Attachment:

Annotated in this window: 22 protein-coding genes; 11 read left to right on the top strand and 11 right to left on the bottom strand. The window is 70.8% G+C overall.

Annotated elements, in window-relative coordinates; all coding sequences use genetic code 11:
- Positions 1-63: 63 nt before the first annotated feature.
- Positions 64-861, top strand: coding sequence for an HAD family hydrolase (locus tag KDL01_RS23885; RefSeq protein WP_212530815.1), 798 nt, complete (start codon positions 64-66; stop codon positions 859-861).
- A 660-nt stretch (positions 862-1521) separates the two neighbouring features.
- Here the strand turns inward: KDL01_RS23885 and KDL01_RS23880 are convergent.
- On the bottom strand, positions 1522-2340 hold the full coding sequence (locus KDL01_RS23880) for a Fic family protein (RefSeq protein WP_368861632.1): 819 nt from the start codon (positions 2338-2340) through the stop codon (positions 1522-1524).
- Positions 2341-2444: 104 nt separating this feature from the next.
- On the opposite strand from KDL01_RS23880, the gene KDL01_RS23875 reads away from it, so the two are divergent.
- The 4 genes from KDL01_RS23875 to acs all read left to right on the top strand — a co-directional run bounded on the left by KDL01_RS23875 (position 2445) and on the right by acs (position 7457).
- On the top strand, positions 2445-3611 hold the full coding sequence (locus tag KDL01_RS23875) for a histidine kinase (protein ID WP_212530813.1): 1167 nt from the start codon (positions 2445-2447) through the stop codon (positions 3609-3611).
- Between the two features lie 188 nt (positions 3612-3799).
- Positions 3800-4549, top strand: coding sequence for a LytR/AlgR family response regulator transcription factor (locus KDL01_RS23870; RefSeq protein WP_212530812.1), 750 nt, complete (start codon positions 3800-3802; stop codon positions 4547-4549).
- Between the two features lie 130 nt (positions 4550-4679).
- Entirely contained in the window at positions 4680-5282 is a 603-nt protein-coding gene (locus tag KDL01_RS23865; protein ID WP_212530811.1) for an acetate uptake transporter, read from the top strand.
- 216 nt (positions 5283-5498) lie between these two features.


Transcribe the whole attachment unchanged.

Annotated in this window: 22 protein-coding genes; 11 read left to right on the top strand and 11 right to left on the bottom strand. The window is 70.8% G+C overall.

Annotated elements, in window-relative coordinates; all coding sequences use genetic code 11:
- Positions 1-63: 63 nt before the first annotated feature.
- Positions 64-861, top strand: coding sequence for an HAD family hydrolase (locus tag KDL01_RS23885; RefSeq protein WP_212530815.1), 798 nt, complete (start codon positions 64-66; stop codon positions 859-861).
- A 660-nt stretch (positions 862-1521) separates the two neighbouring features.
- Here the strand turns inward: KDL01_RS23885 and KDL01_RS23880 are convergent.
- On the bottom strand, positions 1522-2340 hold the full coding sequence (locus KDL01_RS23880) for a Fic family protein (RefSeq protein WP_368861632.1): 819 nt from the start codon (positions 2338-2340) through the stop codon (positions 1522-1524).
- Positions 2341-2444: 104 nt separating this feature from the next.
- On the opposite strand from KDL01_RS23880, the gene KDL01_RS23875 reads away from it, so the two are divergent.
- The 4 genes from KDL01_RS23875 to acs all read left to right on the top strand — a co-directional run bounded on the left by KDL01_RS23875 (position 2445) and on the right by acs (position 7457).
- On the top strand, positions 2445-3611 hold the full coding sequence (locus tag KDL01_RS23875) for a histidine kinase (protein ID WP_212530813.1): 1167 nt from the start codon (positions 2445-2447) through the stop codon (positions 3609-3611).
- Between the two features lie 188 nt (positions 3612-3799).
- Positions 3800-4549, top strand: coding sequence for a LytR/AlgR family response regulator transcription factor (locus KDL01_RS23870; RefSeq protein WP_212530812.1), 750 nt, complete (start codon positions 3800-3802; stop codon positions 4547-4549).
- Between the two features lie 130 nt (positions 4550-4679).
- Entirely contained in the window at positions 4680-5282 is a 603-nt protein-coding gene (locus tag KDL01_RS23865; protein ID WP_212530811.1) for an acetate uptake transporter, read from the top strand.
- 216 nt (positions 5283-5498) lie between these two features.